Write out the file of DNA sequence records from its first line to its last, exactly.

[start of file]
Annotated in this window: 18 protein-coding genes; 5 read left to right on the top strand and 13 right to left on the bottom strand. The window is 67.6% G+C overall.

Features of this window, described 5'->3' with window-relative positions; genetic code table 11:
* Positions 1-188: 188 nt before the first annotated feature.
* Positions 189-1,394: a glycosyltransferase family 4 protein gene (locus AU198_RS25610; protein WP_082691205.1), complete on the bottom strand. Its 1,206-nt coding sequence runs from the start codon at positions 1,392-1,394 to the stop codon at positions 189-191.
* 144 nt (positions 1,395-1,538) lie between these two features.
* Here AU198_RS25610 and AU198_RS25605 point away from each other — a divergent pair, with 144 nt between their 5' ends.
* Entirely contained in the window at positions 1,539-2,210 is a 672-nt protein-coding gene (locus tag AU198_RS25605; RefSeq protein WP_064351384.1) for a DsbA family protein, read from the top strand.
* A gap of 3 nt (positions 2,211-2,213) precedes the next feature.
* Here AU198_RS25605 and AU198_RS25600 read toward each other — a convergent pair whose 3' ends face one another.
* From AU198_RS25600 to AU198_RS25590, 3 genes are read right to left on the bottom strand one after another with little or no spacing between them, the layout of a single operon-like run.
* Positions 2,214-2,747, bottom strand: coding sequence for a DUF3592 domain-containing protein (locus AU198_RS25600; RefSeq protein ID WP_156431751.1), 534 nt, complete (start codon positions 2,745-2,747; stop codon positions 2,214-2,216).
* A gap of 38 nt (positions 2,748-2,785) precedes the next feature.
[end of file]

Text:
Annotated in this window: 18 protein-coding genes; 5 read left to right on the top strand and 13 right to left on the bottom strand. The window is 67.6% G+C overall.

Features of this window, described 5'->3' with window-relative positions; genetic code table 11:
* Positions 1-188: 188 nt before the first annotated feature.
* Positions 189-1,394: a glycosyltransferase family 4 protein gene (locus AU198_RS25610; protein WP_082691205.1), complete on the bottom strand. Its 1,206-nt coding sequence runs from the start codon at positions 1,392-1,394 to the stop codon at positions 189-191.
* 144 nt (positions 1,395-1,538) lie between these two features.
* Here AU198_RS25610 and AU198_RS25605 point away from each other — a divergent pair, with 144 nt between their 5' ends.
* Entirely contained in the window at positions 1,539-2,210 is a 672-nt protein-coding gene (locus tag AU198_RS25605; RefSeq protein WP_064351384.1) for a DsbA family protein, read from the top strand.
* A gap of 3 nt (positions 2,211-2,213) precedes the next feature.
* Here AU198_RS25605 and AU198_RS25600 read toward each other — a convergent pair whose 3' ends face one another.
* From AU198_RS25600 to AU198_RS25590, 3 genes are read right to left on the bottom strand one after another with little or no spacing between them, the layout of a single operon-like run.
* Positions 2,214-2,747, bottom strand: coding sequence for a DUF3592 domain-containing protein (locus AU198_RS25600; RefSeq protein ID WP_156431751.1), 534 nt, complete (start codon positions 2,745-2,747; stop codon positions 2,214-2,216).
* A gap of 38 nt (positions 2,748-2,785) precedes the next feature.